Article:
Tag: Early American History

“We lost our appetite for food”: Why Eighteenth-Century Hangriness Might Not Be a Thing

In August 2015, Oxford Dictionaries declared that the word “hangry” had entered our common vocabulary. Surely most people living in the twenty-first century have experienced the sense of being simultaneously hungry and angry. During the eighteenth and nineteenth centuries, hunger was also everywhere. A recent NPR essay examines how slaveholders withheld food from enslaved people,… Read more →

The Long and Short of It: Looking Back on the History of Same-Sex Marriage, One Year after Windsor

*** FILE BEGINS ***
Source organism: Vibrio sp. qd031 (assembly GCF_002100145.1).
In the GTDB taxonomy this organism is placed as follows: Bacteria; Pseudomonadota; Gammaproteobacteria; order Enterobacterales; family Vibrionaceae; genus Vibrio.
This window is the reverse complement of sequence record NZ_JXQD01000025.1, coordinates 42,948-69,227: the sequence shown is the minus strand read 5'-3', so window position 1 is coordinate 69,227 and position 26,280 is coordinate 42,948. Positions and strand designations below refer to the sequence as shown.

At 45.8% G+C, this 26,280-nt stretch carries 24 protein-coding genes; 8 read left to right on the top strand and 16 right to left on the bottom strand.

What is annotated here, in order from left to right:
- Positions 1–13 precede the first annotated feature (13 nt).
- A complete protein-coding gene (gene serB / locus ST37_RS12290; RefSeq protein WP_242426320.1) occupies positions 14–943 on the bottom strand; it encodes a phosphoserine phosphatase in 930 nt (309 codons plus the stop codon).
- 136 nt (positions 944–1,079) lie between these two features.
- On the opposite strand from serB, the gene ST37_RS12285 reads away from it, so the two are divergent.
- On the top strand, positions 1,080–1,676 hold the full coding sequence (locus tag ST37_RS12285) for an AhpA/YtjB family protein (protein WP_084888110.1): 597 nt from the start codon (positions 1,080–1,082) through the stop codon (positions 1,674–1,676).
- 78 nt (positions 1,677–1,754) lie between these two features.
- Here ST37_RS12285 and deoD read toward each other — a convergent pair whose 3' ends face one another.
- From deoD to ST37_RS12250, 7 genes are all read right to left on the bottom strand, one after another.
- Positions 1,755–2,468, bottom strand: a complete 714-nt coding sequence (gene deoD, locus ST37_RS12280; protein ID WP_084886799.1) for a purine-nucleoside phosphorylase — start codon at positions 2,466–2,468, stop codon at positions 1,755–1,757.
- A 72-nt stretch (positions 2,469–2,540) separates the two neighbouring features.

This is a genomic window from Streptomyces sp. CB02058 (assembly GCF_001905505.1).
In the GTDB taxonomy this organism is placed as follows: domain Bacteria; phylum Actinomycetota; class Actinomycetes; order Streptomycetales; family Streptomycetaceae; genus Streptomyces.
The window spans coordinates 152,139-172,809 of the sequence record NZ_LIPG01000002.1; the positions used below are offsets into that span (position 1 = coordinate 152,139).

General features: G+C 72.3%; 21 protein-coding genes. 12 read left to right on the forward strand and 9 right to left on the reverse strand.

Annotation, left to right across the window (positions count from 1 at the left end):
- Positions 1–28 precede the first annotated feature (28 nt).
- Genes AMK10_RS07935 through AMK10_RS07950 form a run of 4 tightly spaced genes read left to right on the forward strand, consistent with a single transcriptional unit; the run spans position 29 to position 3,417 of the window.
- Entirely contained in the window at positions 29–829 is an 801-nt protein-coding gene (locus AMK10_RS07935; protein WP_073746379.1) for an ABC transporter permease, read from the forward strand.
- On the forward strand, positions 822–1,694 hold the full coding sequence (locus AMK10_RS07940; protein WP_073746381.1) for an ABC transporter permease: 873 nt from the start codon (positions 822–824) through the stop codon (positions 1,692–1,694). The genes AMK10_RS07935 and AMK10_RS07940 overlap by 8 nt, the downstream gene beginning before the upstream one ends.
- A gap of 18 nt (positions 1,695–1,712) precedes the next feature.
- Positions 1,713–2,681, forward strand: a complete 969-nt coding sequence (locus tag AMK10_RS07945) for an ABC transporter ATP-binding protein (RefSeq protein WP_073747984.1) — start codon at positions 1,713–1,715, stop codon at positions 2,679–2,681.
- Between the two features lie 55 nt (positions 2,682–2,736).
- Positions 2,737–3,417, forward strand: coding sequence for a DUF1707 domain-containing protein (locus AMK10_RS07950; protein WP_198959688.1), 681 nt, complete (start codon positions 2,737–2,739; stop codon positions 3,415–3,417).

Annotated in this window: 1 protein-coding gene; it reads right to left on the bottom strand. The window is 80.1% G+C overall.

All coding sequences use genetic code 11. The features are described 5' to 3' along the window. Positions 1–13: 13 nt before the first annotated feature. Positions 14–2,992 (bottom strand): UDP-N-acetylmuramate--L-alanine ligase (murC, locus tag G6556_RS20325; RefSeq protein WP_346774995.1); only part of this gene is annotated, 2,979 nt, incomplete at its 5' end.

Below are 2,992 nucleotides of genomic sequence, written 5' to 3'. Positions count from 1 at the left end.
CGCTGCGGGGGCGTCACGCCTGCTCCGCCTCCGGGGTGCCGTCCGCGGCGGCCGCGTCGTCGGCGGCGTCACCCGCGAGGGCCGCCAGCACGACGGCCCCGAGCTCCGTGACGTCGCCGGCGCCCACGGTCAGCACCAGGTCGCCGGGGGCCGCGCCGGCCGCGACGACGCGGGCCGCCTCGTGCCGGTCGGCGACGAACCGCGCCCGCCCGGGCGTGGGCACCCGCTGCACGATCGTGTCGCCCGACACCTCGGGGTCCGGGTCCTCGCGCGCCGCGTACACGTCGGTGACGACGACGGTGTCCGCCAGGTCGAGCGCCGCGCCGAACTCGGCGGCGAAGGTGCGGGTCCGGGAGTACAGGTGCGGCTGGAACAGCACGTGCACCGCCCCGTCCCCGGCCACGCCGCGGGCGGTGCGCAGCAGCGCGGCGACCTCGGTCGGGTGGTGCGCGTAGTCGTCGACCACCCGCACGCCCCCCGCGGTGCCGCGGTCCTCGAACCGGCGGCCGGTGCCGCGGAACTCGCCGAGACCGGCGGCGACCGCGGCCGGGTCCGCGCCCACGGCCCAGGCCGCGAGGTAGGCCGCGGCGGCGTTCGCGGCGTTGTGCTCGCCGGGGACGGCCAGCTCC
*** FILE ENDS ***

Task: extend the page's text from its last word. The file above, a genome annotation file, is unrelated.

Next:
by Rachel Hope Cleves

Without a doubt, there has been tremendous change to the legal landscape of same-sex marriage during the past year. Even supporters might be feeling winded by the sudden acceleration of the marriage equality movement. So perhaps it is a good time to pause, take a breath, and reflect on the history of this moment, looking beyond the past year’s changes to the centuries-long tradition of same-sex marriage in the United States. During oral arguments in United States v. Windsor, Justice Samuel Alito, speaking from the bench, declared that same-sex marriage was “newer than cell phones.” His comment, intended to discourage his fellow judges from striking down DOMA, betrayed a profound misunderstanding of American history. Same-sex marriage is a minority tradition older than the nation itself.